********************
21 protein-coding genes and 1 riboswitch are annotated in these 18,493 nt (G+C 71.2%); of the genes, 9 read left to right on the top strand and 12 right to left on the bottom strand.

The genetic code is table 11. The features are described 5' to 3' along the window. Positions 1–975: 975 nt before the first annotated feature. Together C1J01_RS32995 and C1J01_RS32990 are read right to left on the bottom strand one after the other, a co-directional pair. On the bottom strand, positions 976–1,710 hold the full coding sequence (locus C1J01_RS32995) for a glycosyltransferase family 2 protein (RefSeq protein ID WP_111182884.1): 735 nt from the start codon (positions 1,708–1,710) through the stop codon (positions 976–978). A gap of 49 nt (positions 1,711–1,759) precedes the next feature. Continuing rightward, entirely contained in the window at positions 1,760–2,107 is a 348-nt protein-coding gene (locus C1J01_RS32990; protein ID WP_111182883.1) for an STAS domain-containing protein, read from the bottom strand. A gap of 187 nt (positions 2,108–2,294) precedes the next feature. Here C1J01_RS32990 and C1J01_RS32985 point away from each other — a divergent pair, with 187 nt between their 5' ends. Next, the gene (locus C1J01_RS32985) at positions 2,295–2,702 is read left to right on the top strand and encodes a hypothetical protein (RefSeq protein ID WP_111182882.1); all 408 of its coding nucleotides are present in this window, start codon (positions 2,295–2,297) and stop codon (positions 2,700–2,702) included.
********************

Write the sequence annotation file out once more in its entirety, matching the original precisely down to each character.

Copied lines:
21 protein-coding genes and 1 riboswitch are annotated in these 18,493 nt (G+C 71.2%); of the genes, 9 read left to right on the top strand and 12 right to left on the bottom strand.

The genetic code is table 11. The features are described 5' to 3' along the window. Positions 1–975: 975 nt before the first annotated feature. Together C1J01_RS32995 and C1J01_RS32990 are read right to left on the bottom strand one after the other, a co-directional pair. On the bottom strand, positions 976–1,710 hold the full coding sequence (locus C1J01_RS32995) for a glycosyltransferase family 2 protein (RefSeq protein ID WP_111182884.1): 735 nt from the start codon (positions 1,708–1,710) through the stop codon (positions 976–978). A gap of 49 nt (positions 1,711–1,759) precedes the next feature. Continuing rightward, entirely contained in the window at positions 1,760–2,107 is a 348-nt protein-coding gene (locus C1J01_RS32990; protein ID WP_111182883.1) for an STAS domain-containing protein, read from the bottom strand. A gap of 187 nt (positions 2,108–2,294) precedes the next feature. Here C1J01_RS32990 and C1J01_RS32985 point away from each other — a divergent pair, with 187 nt between their 5' ends. Next, the gene (locus C1J01_RS32985) at positions 2,295–2,702 is read left to right on the top strand and encodes a hypothetical protein (RefSeq protein ID WP_111182882.1); all 408 of its coding nucleotides are present in this window, start codon (positions 2,295–2,297) and stop codon (positions 2,700–2,702) included.